INDIANAPOLIS–Only 14 people who survived the sinking on the U.S.S. Indianapolis are still alive. Six of those survivors are expected in Indianapolis this week to commemorate the 73rd anniversary of the sinking of their ship, and to honor their lost shipmates.
The youngest survivor is Harold Bray, 91, of Benicia, Calif. Bray serves as chairman of the survivors organization.
Just after midnight on July 30, 1945, the Indianapolis was torpedoed by a Japanese submarine and sunk in 12 minutes. The Indianapolis had just completed a secret mission, delivering the first atomic bomb to the U.S. air base at Tinian where it would later be dropped on Hiroshima.
Sailors and Marines who survived the torpedo blasts, abandoned ship and floated for almost five days in shark-infested waters before they were accidentally spotted by Navy pilot Lt. Wilber C. Gwinn who was flying a routine mission.
Of the total crew of 1,195 men, only 316 lived.
Last year, after 72 years, the U.S.S. Indianapolis, was found. Saturday, Paul Mayer, of the R/V Petrel team, credited with finding the Indianapolis in August, will present special footage and information about the expedition to find the ship. His presentation will be followed by a Q&A session, said a news release from the survivors organization.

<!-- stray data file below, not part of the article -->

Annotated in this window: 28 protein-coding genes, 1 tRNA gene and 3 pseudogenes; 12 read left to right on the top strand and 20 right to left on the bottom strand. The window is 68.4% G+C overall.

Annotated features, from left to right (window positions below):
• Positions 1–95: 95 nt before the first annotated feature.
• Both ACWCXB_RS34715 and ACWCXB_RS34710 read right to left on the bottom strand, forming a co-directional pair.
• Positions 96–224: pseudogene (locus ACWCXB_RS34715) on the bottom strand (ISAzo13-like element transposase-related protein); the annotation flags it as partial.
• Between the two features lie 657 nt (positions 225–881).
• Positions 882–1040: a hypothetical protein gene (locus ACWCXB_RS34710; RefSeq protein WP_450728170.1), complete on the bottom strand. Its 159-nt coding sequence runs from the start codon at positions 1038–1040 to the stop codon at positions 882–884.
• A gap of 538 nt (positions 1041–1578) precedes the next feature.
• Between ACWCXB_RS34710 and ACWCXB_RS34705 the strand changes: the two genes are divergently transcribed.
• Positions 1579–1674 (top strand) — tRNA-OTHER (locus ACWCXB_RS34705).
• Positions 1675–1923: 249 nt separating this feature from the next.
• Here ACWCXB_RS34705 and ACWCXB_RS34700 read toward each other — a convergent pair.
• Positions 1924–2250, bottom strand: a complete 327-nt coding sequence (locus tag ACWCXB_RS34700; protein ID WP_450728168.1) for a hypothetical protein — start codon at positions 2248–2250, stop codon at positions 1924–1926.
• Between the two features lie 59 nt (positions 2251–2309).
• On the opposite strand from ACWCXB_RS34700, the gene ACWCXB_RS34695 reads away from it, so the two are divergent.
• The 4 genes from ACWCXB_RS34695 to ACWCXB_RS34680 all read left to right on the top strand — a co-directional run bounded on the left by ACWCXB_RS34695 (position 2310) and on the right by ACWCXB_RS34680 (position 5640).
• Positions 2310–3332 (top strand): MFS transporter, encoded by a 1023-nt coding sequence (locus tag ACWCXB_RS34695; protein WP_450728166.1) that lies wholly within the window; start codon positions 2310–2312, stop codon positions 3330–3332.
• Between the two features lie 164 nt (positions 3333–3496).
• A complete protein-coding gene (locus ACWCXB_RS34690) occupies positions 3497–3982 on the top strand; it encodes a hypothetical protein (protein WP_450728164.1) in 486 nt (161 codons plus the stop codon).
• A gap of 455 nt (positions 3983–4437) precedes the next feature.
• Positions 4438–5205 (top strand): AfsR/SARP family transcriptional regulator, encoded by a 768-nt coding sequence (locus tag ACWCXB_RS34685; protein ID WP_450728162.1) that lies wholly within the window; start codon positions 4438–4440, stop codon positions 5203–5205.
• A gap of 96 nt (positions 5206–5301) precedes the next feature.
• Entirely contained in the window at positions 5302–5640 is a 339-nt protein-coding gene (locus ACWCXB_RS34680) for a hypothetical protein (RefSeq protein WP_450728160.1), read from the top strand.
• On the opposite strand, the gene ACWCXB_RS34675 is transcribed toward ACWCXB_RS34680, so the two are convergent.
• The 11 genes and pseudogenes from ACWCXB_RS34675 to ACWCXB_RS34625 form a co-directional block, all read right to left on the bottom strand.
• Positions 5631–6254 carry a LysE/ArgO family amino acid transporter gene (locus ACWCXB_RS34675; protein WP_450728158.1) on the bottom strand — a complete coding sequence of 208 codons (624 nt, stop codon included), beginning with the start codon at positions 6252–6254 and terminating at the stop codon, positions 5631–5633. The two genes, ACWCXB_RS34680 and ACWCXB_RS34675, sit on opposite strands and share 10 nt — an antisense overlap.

The reunion will kick off with a welcome by Bray, and special guest speaker, Gov. Eric Holcomb. Additional event highlights include a special evening with the survivors of the Indianapolis and authors of the latest book about the ship, “INDIANAPOLIS – The True Story of the Worst Sea Disaster in U.S. Naval History and the Fifty-Year Fight to Exonerate an Innocent Man” by Lynn Vincent and Sara Vladic.
Throughout the 4-day event, the 2017 Chicago Joseph Jefferson Recommended play “In the Soundless Awe” will be presented at the IndyFringe Theater. It takes place 22 years later, finding Charles Butler McVay III, the wrongly court-martialed and disgraced Captain of the U.S.S. Indianapolis, in his haunting final moments.
PHOTO: US Navy